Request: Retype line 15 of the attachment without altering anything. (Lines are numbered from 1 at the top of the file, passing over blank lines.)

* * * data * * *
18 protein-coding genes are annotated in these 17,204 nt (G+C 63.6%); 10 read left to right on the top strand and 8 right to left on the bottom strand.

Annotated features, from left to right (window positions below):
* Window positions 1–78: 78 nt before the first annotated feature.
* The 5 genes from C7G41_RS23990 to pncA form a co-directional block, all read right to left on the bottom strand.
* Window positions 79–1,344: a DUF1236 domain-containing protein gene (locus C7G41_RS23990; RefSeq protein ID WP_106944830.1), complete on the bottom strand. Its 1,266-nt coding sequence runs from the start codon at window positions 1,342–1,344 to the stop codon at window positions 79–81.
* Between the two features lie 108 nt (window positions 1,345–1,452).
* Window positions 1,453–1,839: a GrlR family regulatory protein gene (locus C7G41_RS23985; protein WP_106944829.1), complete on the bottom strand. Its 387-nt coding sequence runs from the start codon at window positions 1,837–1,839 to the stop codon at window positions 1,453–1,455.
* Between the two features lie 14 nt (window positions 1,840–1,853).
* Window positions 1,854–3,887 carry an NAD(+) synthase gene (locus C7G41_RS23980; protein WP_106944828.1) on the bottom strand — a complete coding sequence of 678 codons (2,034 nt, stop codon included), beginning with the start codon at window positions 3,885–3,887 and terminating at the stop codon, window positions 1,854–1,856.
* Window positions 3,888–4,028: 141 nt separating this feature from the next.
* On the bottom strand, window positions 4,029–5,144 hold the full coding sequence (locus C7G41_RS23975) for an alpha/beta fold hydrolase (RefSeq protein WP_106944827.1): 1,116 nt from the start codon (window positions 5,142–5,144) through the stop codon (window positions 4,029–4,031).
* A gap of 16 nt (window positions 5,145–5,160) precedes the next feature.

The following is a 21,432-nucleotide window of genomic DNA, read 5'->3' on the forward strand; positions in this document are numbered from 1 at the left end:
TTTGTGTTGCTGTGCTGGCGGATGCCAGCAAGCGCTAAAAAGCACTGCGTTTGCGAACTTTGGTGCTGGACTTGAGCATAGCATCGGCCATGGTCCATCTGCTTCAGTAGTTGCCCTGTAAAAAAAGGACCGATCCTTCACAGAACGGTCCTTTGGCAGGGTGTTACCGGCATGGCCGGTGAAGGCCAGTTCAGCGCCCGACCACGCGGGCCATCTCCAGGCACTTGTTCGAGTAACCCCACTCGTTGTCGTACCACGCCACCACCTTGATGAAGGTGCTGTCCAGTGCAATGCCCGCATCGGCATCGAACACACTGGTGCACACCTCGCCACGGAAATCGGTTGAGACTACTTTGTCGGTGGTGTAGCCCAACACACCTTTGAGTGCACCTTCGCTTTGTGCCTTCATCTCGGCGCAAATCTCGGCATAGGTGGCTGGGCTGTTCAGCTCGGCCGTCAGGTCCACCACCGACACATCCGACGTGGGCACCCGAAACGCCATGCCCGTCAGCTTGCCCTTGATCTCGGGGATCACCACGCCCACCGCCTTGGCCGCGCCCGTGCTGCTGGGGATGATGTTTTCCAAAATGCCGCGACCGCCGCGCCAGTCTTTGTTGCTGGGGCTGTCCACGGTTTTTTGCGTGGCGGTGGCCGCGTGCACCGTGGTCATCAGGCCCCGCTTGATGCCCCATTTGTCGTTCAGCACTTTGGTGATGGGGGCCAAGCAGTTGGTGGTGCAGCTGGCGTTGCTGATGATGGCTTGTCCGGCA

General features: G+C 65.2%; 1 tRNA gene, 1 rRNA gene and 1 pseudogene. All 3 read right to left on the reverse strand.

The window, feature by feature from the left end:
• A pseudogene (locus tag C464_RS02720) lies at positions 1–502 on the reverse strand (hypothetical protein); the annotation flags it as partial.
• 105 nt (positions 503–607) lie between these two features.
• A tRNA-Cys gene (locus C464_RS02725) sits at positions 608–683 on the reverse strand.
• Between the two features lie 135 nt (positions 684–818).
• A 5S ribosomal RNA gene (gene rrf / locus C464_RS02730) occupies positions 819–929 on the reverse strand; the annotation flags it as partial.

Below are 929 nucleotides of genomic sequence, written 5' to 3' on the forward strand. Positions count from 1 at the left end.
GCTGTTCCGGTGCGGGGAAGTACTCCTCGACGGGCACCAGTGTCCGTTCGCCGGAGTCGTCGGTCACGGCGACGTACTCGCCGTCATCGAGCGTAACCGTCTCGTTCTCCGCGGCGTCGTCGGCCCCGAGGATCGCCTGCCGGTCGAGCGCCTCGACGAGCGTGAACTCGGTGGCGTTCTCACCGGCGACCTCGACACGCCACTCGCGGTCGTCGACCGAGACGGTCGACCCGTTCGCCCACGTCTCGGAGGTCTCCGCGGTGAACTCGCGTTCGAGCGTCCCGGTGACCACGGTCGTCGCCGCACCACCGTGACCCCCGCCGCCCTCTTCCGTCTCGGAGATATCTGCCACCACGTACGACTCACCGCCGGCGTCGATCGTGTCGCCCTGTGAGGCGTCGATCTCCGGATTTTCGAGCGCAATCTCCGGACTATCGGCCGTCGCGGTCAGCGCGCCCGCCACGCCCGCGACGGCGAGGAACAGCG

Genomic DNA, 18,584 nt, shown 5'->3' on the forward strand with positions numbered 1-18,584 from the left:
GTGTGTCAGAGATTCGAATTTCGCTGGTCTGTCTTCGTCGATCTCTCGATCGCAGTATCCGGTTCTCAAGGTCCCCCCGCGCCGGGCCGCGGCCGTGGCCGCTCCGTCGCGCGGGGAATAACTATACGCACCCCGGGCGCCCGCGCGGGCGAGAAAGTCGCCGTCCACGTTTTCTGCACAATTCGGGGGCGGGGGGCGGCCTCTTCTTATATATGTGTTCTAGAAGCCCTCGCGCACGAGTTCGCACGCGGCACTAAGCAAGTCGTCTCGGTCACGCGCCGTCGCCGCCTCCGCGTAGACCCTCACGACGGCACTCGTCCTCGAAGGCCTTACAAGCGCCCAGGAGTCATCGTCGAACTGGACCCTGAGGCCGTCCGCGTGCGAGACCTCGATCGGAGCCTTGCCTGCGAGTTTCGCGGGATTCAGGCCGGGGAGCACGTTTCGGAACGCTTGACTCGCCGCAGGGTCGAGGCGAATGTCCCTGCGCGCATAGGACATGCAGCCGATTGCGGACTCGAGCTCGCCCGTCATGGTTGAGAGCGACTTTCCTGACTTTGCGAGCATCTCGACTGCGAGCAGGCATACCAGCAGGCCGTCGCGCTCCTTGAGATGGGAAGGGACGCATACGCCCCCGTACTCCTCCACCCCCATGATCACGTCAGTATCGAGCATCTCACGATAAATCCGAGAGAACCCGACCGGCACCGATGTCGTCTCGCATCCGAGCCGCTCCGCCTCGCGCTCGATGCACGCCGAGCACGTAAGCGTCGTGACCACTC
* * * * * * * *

General features: G+C 65.2%; 1 tRNA gene, 1 rRNA gene and 1 pseudogene. All 3 read right to left on the reverse strand.